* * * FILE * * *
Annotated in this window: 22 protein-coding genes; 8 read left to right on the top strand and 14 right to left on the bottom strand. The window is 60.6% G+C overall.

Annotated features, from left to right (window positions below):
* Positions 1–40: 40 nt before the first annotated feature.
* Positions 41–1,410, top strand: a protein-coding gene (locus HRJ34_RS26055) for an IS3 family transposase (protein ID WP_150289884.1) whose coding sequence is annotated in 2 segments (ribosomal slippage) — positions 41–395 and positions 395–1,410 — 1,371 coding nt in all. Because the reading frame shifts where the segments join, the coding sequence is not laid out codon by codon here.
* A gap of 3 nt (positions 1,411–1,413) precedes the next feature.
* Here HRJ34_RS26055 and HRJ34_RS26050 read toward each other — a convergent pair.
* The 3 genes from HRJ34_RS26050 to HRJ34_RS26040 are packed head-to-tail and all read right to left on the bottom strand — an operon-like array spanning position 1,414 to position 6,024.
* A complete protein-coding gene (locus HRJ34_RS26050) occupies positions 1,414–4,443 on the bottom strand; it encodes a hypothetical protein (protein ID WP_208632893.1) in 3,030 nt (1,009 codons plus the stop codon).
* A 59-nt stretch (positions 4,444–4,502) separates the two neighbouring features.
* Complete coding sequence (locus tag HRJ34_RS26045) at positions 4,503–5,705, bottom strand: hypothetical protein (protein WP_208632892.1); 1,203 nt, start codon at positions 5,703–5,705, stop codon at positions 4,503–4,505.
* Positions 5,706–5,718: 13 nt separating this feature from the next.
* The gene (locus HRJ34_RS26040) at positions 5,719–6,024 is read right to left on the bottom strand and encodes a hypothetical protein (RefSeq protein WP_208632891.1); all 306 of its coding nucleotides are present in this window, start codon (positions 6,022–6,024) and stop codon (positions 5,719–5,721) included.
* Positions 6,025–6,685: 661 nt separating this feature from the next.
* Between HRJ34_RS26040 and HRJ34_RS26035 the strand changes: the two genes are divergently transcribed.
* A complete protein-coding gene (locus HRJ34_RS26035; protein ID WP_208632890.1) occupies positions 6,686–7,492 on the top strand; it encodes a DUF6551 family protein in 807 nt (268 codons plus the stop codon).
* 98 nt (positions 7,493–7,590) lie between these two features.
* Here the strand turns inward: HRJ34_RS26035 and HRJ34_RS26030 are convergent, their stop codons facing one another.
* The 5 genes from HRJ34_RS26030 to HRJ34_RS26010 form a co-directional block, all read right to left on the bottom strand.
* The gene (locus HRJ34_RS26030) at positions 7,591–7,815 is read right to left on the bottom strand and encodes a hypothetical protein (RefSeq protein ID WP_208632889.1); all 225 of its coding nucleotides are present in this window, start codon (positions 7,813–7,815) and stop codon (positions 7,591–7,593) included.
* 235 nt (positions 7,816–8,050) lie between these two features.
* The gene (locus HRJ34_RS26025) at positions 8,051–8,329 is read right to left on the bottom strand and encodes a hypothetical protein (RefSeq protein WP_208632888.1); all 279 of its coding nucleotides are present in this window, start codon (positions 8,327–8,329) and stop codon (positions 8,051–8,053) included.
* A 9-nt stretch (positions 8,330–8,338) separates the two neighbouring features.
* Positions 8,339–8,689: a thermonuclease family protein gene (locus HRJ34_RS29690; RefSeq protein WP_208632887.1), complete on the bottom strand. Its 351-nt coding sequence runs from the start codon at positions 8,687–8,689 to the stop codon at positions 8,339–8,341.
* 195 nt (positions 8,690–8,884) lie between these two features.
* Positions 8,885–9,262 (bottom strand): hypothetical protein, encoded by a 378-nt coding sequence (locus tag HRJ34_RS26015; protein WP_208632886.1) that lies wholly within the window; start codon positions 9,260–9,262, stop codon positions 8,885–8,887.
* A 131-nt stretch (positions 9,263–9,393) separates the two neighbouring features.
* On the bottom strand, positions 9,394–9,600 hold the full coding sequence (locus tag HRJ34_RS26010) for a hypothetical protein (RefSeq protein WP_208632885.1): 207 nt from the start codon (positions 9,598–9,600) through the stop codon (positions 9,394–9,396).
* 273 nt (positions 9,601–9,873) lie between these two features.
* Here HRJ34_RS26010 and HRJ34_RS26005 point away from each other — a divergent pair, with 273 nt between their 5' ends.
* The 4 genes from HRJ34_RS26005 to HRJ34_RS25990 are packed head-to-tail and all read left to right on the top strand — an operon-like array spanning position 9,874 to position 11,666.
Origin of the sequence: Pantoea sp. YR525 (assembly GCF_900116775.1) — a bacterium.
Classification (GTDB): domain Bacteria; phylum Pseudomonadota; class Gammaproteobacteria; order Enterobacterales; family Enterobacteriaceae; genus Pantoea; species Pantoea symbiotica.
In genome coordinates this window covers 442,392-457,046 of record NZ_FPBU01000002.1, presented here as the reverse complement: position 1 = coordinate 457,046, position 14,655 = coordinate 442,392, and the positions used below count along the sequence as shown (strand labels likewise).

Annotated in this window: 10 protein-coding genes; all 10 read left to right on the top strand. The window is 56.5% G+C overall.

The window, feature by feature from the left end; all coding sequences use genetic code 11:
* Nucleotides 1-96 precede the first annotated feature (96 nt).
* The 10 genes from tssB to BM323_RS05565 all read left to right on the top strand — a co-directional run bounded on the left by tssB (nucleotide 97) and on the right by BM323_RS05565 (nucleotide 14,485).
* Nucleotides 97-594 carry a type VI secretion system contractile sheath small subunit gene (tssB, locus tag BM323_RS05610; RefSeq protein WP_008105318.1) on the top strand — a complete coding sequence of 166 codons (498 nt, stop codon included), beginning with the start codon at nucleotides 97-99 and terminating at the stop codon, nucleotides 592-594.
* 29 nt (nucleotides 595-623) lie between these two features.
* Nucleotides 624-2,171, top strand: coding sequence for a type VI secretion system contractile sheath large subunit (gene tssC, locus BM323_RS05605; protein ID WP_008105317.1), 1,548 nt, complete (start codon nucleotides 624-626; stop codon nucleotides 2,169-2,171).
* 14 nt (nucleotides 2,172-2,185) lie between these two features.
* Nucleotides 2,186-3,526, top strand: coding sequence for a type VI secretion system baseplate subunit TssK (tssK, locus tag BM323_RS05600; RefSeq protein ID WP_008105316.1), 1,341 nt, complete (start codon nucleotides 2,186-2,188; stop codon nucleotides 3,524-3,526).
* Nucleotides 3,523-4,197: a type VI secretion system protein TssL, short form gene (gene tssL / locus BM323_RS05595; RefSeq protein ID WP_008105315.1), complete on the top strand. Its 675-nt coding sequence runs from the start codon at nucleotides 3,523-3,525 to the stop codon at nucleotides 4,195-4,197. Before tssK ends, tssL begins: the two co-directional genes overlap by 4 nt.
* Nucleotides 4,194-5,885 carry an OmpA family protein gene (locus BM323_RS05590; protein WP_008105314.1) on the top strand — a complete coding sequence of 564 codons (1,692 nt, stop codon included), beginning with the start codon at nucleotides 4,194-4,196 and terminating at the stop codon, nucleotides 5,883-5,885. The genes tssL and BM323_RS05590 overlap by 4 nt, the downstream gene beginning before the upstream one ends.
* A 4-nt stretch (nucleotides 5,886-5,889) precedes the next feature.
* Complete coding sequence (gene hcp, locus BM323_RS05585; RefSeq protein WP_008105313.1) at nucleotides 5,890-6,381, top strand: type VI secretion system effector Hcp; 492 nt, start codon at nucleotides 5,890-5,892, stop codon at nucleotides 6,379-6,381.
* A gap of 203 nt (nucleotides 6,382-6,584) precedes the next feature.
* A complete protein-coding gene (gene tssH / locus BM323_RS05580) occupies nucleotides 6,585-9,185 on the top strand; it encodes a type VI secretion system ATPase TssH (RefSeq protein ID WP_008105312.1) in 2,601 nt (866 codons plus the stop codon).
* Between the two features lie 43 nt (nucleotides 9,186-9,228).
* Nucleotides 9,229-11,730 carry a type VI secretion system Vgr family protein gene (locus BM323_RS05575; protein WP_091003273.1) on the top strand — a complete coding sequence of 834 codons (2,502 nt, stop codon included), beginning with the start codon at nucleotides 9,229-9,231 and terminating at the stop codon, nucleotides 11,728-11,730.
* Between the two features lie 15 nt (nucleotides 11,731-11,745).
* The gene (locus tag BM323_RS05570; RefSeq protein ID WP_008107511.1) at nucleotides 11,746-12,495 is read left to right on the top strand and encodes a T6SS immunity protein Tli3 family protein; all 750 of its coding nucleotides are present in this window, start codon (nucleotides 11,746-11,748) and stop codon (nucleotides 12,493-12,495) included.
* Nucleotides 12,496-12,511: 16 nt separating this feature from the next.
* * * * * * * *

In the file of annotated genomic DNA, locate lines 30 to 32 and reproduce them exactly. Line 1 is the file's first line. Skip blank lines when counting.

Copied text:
* The 4 genes from HRJ34_RS26005 to HRJ34_RS25990 are packed head-to-tail and all read left to right on the top strand — an operon-like array spanning position 9,874 to position 11,666.
Origin of the sequence: Pantoea sp. YR525 (assembly GCF_900116775.1) — a bacterium.
Classification (GTDB): domain Bacteria; phylum Pseudomonadota; class Gammaproteobacteria; order Enterobacterales; family Enterobacteriaceae; genus Pantoea; species Pantoea symbiotica.